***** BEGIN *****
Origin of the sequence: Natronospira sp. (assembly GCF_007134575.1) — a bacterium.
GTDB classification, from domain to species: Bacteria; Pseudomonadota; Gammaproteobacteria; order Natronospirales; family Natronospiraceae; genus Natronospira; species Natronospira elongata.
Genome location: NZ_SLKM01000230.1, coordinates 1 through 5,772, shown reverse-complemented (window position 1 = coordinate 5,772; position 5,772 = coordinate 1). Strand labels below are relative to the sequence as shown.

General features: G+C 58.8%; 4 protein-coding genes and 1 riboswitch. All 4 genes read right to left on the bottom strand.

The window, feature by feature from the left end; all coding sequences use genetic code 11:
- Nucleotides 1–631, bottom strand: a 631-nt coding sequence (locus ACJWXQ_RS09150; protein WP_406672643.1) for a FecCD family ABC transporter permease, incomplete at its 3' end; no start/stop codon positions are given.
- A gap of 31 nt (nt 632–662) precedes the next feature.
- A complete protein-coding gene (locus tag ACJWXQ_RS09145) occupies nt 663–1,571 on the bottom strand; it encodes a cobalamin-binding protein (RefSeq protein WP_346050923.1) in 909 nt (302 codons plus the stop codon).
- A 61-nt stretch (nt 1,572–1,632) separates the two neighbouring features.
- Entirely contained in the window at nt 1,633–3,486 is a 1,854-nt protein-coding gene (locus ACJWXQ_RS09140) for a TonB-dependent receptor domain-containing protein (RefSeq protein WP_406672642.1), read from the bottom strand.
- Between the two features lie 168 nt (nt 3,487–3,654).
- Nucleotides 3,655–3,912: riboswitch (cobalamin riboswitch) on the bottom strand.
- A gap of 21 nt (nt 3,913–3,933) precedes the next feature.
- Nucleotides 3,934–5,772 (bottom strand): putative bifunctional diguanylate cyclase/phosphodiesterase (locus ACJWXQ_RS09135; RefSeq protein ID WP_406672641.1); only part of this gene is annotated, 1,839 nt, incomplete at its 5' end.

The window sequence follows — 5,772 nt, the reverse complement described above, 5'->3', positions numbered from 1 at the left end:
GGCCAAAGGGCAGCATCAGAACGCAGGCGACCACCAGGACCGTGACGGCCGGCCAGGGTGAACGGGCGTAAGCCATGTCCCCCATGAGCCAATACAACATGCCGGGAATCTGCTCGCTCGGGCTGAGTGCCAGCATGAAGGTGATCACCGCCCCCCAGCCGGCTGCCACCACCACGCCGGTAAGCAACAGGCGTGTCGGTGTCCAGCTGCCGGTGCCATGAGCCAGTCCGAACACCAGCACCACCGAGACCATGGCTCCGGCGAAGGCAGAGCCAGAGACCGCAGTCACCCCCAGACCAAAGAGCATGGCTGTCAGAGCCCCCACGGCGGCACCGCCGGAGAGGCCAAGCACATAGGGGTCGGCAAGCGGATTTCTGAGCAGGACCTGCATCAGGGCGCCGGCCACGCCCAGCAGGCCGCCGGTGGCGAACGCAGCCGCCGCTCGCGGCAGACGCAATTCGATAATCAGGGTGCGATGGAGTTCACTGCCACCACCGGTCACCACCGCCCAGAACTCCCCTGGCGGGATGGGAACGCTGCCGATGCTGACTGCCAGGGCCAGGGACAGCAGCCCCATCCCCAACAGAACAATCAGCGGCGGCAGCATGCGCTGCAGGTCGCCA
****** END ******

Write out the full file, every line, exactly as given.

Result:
Origin of the sequence: Natronospira sp. (assembly GCF_007134575.1) — a bacterium.
GTDB classification, from domain to species: Bacteria; Pseudomonadota; Gammaproteobacteria; order Natronospirales; family Natronospiraceae; genus Natronospira; species Natronospira elongata.
Genome location: NZ_SLKM01000230.1, coordinates 1 through 5,772, shown reverse-complemented (window position 1 = coordinate 5,772; position 5,772 = coordinate 1). Strand labels below are relative to the sequence as shown.

General features: G+C 58.8%; 4 protein-coding genes and 1 riboswitch. All 4 genes read right to left on the bottom strand.

The window, feature by feature from the left end; all coding sequences use genetic code 11:
- Nucleotides 1–631, bottom strand: a 631-nt coding sequence (locus ACJWXQ_RS09150; protein WP_406672643.1) for a FecCD family ABC transporter permease, incomplete at its 3' end; no start/stop codon positions are given.
- A gap of 31 nt (nt 632–662) precedes the next feature.
- A complete protein-coding gene (locus tag ACJWXQ_RS09145) occupies nt 663–1,571 on the bottom strand; it encodes a cobalamin-binding protein (RefSeq protein WP_346050923.1) in 909 nt (302 codons plus the stop codon).
- A 61-nt stretch (nt 1,572–1,632) separates the two neighbouring features.
- Entirely contained in the window at nt 1,633–3,486 is a 1,854-nt protein-coding gene (locus ACJWXQ_RS09140) for a TonB-dependent receptor domain-containing protein (RefSeq protein WP_406672642.1), read from the bottom strand.
- Between the two features lie 168 nt (nt 3,487–3,654).
- Nucleotides 3,655–3,912: riboswitch (cobalamin riboswitch) on the bottom strand.
- A gap of 21 nt (nt 3,913–3,933) precedes the next feature.
- Nucleotides 3,934–5,772 (bottom strand): putative bifunctional diguanylate cyclase/phosphodiesterase (locus ACJWXQ_RS09135; RefSeq protein ID WP_406672641.1); only part of this gene is annotated, 1,839 nt, incomplete at its 5' end.

The window sequence follows — 5,772 nt, the reverse complement described above, 5'->3', positions numbered from 1 at the left end:
GGCCAAAGGGCAGCATCAGAACGCAGGCGACCACCAGGACCGTGACGGCCGGCCAGGGTGAACGGGCGTAAGCCATGTCCCCCATGAGCCAATACAACATGCCGGGAATCTGCTCGCTCGGGCTGAGTGCCAGCATGAAGGTGATCACCGCCCCCCAGCCGGCTGCCACCACCACGCCGGTAAGCAACAGGCGTGTCGGTGTCCAGCTGCCGGTGCCATGAGCCAGTCCGAACACCAGCACCACCGAGACCATGGCTCCGGCGAAGGCAGAGCCAGAGACCGCAGTCACCCCCAGACCAAAGAGCATGGCTGTCAGAGCCCCCACGGCGGCACCGCCGGAGAGGCCAAGCACATAGGGGTCGGCAAGCGGATTTCTGAGCAGGACCTGCATCAGGGCGCCGGCCACGCCCAGCAGGCCGCCGGTGGCGAACGCAGCCGCCGCTCGCGGCAGACGCAATTCGATAATCAGGGTGCGATGGAGTTCACTGCCACCACCGGTCACCACCGCCCAGAACTCCCCTGGCGGGATGGGAACGCTGCCGATGCTGACTGCCAGGGCCAGGGACAGCAGCCCCATCCCCAACAGAACAATCAGCGGCGGCAGCATGCGCTGCAGGTCGCCA